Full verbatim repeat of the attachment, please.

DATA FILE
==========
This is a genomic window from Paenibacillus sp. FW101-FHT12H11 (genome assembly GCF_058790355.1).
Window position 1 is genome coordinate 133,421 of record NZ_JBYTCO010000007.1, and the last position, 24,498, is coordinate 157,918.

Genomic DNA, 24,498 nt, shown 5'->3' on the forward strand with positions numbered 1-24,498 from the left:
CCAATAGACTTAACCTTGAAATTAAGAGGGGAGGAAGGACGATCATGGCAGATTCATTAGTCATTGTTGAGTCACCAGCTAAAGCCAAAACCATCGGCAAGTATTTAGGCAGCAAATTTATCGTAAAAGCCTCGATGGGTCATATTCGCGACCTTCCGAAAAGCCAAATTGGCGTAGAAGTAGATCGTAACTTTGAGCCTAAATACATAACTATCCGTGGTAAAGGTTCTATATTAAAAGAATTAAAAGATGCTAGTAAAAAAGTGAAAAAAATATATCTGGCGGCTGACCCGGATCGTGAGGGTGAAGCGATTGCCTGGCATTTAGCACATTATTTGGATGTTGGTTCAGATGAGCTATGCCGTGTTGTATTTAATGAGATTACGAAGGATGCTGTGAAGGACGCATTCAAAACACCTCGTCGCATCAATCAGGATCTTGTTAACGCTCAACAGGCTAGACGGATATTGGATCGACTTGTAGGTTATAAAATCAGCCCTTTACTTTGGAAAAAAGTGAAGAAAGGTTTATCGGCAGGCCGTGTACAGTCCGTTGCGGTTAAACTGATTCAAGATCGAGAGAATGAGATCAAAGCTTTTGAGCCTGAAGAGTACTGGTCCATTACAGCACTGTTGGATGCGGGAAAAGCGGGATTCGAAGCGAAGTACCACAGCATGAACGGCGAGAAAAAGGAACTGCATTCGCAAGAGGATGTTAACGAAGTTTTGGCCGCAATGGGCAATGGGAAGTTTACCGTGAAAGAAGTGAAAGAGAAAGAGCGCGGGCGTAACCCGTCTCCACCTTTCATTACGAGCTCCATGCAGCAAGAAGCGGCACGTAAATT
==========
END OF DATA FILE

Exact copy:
This is a genomic window from Paenibacillus sp. FW101-FHT12H11 (genome assembly GCF_058790355.1).
Window position 1 is genome coordinate 133,421 of record NZ_JBYTCO010000007.1, and the last position, 24,498, is coordinate 157,918.

Genomic DNA, 24,498 nt, shown 5'->3' on the forward strand with positions numbered 1-24,498 from the left:
CCAATAGACTTAACCTTGAAATTAAGAGGGGAGGAAGGACGATCATGGCAGATTCATTAGTCATTGTTGAGTCACCAGCTAAAGCCAAAACCATCGGCAAGTATTTAGGCAGCAAATTTATCGTAAAAGCCTCGATGGGTCATATTCGCGACCTTCCGAAAAGCCAAATTGGCGTAGAAGTAGATCGTAACTTTGAGCCTAAATACATAACTATCCGTGGTAAAGGTTCTATATTAAAAGAATTAAAAGATGCTAGTAAAAAAGTGAAAAAAATATATCTGGCGGCTGACCCGGATCGTGAGGGTGAAGCGATTGCCTGGCATTTAGCACATTATTTGGATGTTGGTTCAGATGAGCTATGCCGTGTTGTATTTAATGAGATTACGAAGGATGCTGTGAAGGACGCATTCAAAACACCTCGTCGCATCAATCAGGATCTTGTTAACGCTCAACAGGCTAGACGGATATTGGATCGACTTGTAGGTTATAAAATCAGCCCTTTACTTTGGAAAAAAGTGAAGAAAGGTTTATCGGCAGGCCGTGTACAGTCCGTTGCGGTTAAACTGATTCAAGATCGAGAGAATGAGATCAAAGCTTTTGAGCCTGAAGAGTACTGGTCCATTACAGCACTGTTGGATGCGGGAAAAGCGGGATTCGAAGCGAAGTACCACAGCATGAACGGCGAGAAAAAGGAACTGCATTCGCAAGAGGATGTTAACGAAGTTTTGGCCGCAATGGGCAATGGGAAGTTTACCGTGAAAGAAGTGAAAGAGAAAGAGCGCGGGCGTAACCCGTCTCCACCTTTCATTACGAGCTCCATGCAGCAAGAAGCGGCACGTAAATT